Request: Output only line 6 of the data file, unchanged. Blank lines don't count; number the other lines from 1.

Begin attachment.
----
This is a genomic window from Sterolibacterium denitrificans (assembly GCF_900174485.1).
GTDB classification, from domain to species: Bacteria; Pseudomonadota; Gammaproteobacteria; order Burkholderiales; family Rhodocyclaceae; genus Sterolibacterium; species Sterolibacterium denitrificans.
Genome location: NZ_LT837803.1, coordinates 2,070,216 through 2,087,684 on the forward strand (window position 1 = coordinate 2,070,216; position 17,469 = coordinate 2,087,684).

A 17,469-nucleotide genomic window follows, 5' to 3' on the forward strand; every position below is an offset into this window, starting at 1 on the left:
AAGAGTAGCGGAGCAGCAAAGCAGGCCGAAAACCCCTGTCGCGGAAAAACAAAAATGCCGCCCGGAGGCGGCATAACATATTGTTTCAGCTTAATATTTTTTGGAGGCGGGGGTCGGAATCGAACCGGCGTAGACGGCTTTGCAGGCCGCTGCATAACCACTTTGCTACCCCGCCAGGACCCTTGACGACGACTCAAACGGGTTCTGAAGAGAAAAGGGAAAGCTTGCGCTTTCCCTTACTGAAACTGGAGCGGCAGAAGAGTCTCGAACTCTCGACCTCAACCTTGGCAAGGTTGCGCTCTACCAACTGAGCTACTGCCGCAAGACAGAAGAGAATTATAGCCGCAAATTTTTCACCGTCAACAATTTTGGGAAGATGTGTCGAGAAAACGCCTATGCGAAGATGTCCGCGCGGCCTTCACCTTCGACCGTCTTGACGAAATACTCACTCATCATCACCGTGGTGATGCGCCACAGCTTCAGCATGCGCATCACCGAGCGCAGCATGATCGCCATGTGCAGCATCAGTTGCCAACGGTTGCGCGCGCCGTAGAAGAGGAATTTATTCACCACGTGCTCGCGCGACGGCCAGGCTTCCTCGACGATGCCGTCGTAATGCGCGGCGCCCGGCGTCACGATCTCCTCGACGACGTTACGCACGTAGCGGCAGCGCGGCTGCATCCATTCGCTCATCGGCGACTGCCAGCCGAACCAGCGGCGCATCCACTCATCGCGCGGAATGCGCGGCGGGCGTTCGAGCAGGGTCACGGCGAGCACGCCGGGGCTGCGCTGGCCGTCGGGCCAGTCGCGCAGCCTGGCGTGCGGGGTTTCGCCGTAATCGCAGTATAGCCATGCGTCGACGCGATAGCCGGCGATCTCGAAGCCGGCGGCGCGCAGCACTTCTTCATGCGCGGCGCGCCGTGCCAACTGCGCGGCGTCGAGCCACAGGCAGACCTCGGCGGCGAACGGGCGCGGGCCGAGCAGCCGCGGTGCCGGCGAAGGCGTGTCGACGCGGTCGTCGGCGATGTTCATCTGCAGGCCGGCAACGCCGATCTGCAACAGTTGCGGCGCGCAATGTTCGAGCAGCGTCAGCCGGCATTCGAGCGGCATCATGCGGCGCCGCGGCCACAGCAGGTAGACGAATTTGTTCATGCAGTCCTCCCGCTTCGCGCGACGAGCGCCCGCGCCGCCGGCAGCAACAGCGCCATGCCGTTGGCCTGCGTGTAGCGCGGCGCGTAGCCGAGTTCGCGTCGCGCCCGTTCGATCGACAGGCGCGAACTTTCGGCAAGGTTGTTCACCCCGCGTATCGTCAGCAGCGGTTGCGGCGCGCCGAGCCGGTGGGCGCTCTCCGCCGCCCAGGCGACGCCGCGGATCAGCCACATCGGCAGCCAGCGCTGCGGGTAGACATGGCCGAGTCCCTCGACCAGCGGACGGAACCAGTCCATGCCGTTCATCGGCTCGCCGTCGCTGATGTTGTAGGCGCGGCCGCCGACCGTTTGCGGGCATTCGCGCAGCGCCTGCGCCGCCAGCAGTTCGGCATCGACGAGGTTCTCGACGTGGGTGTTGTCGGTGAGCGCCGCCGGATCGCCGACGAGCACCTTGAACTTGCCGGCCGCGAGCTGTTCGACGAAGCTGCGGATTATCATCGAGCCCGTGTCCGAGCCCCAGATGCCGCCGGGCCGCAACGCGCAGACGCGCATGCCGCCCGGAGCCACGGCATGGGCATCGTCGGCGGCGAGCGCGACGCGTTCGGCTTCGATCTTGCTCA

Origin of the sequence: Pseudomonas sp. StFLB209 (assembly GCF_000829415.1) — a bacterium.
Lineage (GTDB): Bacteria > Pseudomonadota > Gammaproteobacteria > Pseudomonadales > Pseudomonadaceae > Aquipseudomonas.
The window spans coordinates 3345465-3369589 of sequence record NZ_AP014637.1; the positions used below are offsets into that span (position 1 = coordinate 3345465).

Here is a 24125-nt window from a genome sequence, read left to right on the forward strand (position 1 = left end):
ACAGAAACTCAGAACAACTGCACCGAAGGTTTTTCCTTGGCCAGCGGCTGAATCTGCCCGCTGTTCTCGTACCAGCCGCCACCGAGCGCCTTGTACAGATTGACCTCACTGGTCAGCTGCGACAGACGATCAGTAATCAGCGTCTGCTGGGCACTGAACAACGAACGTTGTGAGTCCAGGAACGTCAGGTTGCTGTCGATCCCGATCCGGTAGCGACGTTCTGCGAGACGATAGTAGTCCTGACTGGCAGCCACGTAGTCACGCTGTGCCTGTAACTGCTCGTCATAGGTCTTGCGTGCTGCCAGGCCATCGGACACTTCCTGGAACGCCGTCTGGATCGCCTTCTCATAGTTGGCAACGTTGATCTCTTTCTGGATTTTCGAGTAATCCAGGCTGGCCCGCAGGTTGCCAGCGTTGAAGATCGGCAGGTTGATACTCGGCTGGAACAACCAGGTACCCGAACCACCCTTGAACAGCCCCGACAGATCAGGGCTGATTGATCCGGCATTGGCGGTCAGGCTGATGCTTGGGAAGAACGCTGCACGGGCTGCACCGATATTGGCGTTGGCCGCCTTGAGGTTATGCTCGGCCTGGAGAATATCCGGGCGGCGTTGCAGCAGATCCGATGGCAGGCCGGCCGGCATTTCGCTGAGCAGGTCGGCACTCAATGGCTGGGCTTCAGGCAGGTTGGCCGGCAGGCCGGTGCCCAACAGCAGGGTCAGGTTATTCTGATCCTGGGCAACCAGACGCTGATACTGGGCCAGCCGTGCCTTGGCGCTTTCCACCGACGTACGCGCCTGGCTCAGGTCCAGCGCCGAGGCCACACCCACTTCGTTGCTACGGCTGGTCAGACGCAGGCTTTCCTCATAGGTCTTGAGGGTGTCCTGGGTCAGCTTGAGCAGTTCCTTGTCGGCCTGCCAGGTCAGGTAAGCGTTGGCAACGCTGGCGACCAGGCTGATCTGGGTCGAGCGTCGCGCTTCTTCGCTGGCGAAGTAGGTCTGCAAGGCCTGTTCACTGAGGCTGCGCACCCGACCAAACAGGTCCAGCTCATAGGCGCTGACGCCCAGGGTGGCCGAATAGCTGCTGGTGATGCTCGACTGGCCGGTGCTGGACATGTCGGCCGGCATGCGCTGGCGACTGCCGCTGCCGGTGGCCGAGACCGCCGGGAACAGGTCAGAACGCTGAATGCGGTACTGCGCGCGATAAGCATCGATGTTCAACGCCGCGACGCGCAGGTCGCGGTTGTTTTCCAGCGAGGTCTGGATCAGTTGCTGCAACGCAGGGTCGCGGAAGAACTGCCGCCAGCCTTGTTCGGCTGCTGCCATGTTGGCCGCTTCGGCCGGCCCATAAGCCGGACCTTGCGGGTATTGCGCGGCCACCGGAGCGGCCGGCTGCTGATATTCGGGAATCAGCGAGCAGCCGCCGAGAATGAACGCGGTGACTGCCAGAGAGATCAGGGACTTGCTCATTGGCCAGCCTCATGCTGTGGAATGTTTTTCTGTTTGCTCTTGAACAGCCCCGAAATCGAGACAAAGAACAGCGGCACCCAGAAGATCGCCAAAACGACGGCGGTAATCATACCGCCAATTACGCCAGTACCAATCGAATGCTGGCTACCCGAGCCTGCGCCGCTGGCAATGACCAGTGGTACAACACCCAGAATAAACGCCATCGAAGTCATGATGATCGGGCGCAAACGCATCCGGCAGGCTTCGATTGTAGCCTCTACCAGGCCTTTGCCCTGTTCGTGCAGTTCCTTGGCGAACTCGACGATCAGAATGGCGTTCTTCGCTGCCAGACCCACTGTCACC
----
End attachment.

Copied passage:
Origin of the sequence: Pseudomonas sp. StFLB209 (assembly GCF_000829415.1) — a bacterium.